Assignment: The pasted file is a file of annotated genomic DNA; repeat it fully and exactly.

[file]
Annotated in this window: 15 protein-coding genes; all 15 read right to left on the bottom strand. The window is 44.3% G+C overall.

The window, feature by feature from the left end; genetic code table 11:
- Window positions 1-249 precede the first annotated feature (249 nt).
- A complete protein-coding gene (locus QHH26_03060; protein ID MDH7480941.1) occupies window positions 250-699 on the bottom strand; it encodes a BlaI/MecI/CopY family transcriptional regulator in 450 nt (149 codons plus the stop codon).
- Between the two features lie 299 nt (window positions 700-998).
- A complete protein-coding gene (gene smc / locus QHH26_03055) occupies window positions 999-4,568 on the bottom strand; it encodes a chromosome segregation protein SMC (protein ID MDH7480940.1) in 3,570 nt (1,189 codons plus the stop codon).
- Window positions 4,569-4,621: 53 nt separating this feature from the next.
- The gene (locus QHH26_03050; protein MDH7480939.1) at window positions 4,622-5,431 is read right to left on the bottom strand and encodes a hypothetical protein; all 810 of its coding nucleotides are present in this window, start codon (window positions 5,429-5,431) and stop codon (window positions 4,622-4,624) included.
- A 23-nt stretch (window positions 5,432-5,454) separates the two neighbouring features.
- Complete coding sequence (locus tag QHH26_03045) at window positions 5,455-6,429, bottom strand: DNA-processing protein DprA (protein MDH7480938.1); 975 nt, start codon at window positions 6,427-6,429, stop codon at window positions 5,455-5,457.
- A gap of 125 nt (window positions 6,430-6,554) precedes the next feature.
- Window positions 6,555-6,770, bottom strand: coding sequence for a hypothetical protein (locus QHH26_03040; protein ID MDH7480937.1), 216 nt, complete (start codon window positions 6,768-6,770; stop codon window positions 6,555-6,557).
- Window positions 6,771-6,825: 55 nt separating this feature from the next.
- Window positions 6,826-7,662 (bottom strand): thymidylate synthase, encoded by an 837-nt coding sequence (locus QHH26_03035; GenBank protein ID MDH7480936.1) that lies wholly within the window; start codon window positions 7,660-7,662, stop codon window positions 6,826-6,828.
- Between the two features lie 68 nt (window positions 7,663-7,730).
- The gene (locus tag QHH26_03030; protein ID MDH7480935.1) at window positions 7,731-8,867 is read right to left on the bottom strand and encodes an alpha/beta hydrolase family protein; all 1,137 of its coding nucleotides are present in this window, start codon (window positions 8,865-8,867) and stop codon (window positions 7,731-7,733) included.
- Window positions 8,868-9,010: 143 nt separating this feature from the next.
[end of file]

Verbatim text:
Annotated in this window: 15 protein-coding genes; all 15 read right to left on the bottom strand. The window is 44.3% G+C overall.

The window, feature by feature from the left end; genetic code table 11:
- Window positions 1-249 precede the first annotated feature (249 nt).
- A complete protein-coding gene (locus QHH26_03060; protein ID MDH7480941.1) occupies window positions 250-699 on the bottom strand; it encodes a BlaI/MecI/CopY family transcriptional regulator in 450 nt (149 codons plus the stop codon).
- Between the two features lie 299 nt (window positions 700-998).
- A complete protein-coding gene (gene smc / locus QHH26_03055) occupies window positions 999-4,568 on the bottom strand; it encodes a chromosome segregation protein SMC (protein ID MDH7480940.1) in 3,570 nt (1,189 codons plus the stop codon).
- Window positions 4,569-4,621: 53 nt separating this feature from the next.
- The gene (locus QHH26_03050; protein MDH7480939.1) at window positions 4,622-5,431 is read right to left on the bottom strand and encodes a hypothetical protein; all 810 of its coding nucleotides are present in this window, start codon (window positions 5,429-5,431) and stop codon (window positions 4,622-4,624) included.
- A 23-nt stretch (window positions 5,432-5,454) separates the two neighbouring features.
- Complete coding sequence (locus tag QHH26_03045) at window positions 5,455-6,429, bottom strand: DNA-processing protein DprA (protein MDH7480938.1); 975 nt, start codon at window positions 6,427-6,429, stop codon at window positions 5,455-5,457.
- A gap of 125 nt (window positions 6,430-6,554) precedes the next feature.
- Window positions 6,555-6,770, bottom strand: coding sequence for a hypothetical protein (locus QHH26_03040; protein ID MDH7480937.1), 216 nt, complete (start codon window positions 6,768-6,770; stop codon window positions 6,555-6,557).
- Window positions 6,771-6,825: 55 nt separating this feature from the next.
- Window positions 6,826-7,662 (bottom strand): thymidylate synthase, encoded by an 837-nt coding sequence (locus QHH26_03035; GenBank protein ID MDH7480936.1) that lies wholly within the window; start codon window positions 7,660-7,662, stop codon window positions 6,826-6,828.
- Between the two features lie 68 nt (window positions 7,663-7,730).
- The gene (locus tag QHH26_03030; protein ID MDH7480935.1) at window positions 7,731-8,867 is read right to left on the bottom strand and encodes an alpha/beta hydrolase family protein; all 1,137 of its coding nucleotides are present in this window, start codon (window positions 8,865-8,867) and stop codon (window positions 7,731-7,733) included.
- Window positions 8,868-9,010: 143 nt separating this feature from the next.